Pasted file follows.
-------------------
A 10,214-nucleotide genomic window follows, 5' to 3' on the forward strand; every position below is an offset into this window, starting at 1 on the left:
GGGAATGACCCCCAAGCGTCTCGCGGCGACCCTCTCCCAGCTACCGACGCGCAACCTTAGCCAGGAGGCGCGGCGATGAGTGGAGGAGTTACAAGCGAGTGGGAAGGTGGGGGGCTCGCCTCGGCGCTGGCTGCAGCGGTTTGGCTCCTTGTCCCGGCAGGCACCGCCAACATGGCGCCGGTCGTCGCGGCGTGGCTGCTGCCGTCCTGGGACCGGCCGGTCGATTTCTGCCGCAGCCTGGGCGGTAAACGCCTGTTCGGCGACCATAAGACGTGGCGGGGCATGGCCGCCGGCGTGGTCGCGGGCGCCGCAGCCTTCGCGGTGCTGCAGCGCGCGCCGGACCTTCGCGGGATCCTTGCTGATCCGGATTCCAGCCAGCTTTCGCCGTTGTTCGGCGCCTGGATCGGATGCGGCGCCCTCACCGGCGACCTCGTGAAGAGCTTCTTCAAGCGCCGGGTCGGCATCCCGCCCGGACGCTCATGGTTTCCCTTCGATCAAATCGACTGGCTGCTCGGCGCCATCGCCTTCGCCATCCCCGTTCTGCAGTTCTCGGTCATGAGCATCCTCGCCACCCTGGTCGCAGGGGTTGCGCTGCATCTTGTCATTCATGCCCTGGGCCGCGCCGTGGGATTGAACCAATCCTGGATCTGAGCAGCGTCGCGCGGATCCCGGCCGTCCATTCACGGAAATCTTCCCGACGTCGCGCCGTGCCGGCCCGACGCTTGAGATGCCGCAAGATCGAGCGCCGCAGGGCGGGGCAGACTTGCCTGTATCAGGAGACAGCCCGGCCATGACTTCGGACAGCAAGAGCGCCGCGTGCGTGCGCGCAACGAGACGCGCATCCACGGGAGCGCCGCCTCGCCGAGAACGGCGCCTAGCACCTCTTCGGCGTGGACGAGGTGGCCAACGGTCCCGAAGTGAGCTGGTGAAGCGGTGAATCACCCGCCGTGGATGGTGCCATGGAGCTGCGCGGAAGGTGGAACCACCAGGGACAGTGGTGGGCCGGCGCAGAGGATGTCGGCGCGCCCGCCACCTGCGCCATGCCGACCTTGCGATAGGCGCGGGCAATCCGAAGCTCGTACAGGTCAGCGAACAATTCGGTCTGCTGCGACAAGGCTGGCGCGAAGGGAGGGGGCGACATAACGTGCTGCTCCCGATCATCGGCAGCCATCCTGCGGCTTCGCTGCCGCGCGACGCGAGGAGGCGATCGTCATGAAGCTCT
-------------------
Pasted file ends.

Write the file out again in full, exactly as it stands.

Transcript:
A 10,214-nucleotide genomic window follows, 5' to 3' on the forward strand; every position below is an offset into this window, starting at 1 on the left:
GGGAATGACCCCCAAGCGTCTCGCGGCGACCCTCTCCCAGCTACCGACGCGCAACCTTAGCCAGGAGGCGCGGCGATGAGTGGAGGAGTTACAAGCGAGTGGGAAGGTGGGGGGCTCGCCTCGGCGCTGGCTGCAGCGGTTTGGCTCCTTGTCCCGGCAGGCACCGCCAACATGGCGCCGGTCGTCGCGGCGTGGCTGCTGCCGTCCTGGGACCGGCCGGTCGATTTCTGCCGCAGCCTGGGCGGTAAACGCCTGTTCGGCGACCATAAGACGTGGCGGGGCATGGCCGCCGGCGTGGTCGCGGGCGCCGCAGCCTTCGCGGTGCTGCAGCGCGCGCCGGACCTTCGCGGGATCCTTGCTGATCCGGATTCCAGCCAGCTTTCGCCGTTGTTCGGCGCCTGGATCGGATGCGGCGCCCTCACCGGCGACCTCGTGAAGAGCTTCTTCAAGCGCCGGGTCGGCATCCCGCCCGGACGCTCATGGTTTCCCTTCGATCAAATCGACTGGCTGCTCGGCGCCATCGCCTTCGCCATCCCCGTTCTGCAGTTCTCGGTCATGAGCATCCTCGCCACCCTGGTCGCAGGGGTTGCGCTGCATCTTGTCATTCATGCCCTGGGCCGCGCCGTGGGATTGAACCAATCCTGGATCTGAGCAGCGTCGCGCGGATCCCGGCCGTCCATTCACGGAAATCTTCCCGACGTCGCGCCGTGCCGGCCCGACGCTTGAGATGCCGCAAGATCGAGCGCCGCAGGGCGGGGCAGACTTGCCTGTATCAGGAGACAGCCCGGCCATGACTTCGGACAGCAAGAGCGCCGCGTGCGTGCGCGCAACGAGACGCGCATCCACGGGAGCGCCGCCTCGCCGAGAACGGCGCCTAGCACCTCTTCGGCGTGGACGAGGTGGCCAACGGTCCCGAAGTGAGCTGGTGAAGCGGTGAATCACCCGCCGTGGATGGTGCCATGGAGCTGCGCGGAAGGTGGAACCACCAGGGACAGTGGTGGGCCGGCGCAGAGGATGTCGGCGCGCCCGCCACCTGCGCCATGCCGACCTTGCGATAGGCGCGGGCAATCCGAAGCTCGTACAGGTCAGCGAACAATTCGGTCTGCTGCGACAAGGCTGGCGCGAAGGGAGGGGGCGACATAACGTGCTGCTCCCGATCATCGGCAGCCATCCTGCGGCTTCGCTGCCGCGCGACGCGAGGAGGCGATCGTCATGAAGCTCT